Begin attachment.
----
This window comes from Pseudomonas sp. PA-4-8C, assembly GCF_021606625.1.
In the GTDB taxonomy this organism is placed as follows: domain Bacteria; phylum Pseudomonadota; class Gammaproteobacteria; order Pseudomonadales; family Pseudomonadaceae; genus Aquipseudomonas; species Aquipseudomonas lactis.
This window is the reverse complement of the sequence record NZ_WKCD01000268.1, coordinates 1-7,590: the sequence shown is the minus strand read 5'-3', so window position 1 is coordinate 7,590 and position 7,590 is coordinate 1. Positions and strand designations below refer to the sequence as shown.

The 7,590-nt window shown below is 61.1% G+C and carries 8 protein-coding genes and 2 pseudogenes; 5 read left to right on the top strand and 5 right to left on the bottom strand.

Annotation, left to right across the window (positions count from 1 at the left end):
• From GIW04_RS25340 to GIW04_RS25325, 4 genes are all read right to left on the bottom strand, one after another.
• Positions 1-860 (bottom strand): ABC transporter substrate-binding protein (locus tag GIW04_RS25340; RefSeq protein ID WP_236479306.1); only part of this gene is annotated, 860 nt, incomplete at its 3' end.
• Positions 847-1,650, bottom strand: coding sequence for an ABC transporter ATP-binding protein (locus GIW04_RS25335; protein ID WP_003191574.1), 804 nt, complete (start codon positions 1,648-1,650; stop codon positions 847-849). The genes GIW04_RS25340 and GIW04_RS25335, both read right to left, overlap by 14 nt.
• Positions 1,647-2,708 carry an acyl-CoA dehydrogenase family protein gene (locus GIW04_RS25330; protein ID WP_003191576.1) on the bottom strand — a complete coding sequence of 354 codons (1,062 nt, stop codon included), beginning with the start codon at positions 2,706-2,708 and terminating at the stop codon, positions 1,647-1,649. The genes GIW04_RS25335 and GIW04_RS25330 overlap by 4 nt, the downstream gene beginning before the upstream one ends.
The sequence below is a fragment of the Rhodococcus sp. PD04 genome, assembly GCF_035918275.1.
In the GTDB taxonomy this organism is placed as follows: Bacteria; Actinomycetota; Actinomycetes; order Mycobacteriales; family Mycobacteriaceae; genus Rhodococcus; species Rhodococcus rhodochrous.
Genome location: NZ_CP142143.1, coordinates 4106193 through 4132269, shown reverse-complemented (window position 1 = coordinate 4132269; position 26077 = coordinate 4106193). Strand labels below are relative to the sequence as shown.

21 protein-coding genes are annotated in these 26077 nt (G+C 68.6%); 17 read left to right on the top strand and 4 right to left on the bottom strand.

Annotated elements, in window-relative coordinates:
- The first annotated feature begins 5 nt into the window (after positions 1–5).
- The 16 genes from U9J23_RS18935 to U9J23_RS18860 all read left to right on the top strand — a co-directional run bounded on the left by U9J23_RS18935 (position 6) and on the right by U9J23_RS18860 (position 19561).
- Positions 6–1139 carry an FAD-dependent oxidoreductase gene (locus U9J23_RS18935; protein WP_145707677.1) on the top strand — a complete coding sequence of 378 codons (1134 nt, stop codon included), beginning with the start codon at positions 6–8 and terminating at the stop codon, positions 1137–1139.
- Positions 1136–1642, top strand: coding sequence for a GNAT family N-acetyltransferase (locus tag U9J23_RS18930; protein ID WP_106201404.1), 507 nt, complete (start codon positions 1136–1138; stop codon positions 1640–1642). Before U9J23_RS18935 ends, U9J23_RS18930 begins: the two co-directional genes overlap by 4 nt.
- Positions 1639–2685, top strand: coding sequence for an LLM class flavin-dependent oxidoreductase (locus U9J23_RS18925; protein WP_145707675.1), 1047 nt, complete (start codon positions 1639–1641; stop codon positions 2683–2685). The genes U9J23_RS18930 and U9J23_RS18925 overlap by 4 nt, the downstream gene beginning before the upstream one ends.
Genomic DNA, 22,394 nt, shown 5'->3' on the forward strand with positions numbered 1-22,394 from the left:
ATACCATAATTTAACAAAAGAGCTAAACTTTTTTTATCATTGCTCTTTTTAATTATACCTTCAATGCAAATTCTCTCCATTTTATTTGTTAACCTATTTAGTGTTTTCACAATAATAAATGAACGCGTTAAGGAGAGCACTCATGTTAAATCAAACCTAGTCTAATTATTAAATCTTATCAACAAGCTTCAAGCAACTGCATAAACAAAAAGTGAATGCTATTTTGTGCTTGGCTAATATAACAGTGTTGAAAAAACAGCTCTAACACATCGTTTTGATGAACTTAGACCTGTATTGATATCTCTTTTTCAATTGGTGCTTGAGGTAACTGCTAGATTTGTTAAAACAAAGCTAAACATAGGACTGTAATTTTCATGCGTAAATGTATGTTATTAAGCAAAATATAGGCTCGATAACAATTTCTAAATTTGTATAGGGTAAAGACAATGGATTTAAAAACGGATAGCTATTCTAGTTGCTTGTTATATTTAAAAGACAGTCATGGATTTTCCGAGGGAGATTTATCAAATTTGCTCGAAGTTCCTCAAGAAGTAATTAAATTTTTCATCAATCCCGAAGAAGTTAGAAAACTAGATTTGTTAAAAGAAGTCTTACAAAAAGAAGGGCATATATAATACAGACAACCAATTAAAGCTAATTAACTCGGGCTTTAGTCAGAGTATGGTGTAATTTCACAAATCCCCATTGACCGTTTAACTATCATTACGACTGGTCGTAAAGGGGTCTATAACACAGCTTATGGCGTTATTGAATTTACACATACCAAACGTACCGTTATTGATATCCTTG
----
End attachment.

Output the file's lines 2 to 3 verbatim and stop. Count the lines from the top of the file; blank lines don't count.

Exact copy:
In the GTDB taxonomy this organism is placed as follows: domain Bacteria; phylum Pseudomonadota; class Gammaproteobacteria; order Pseudomonadales; family Pseudomonadaceae; genus Aquipseudomonas; species Aquipseudomonas lactis.
This window is the reverse complement of the sequence record NZ_WKCD01000268.1, coordinates 1-7,590: the sequence shown is the minus strand read 5'-3', so window position 1 is coordinate 7,590 and position 7,590 is coordinate 1. Positions and strand designations below refer to the sequence as shown.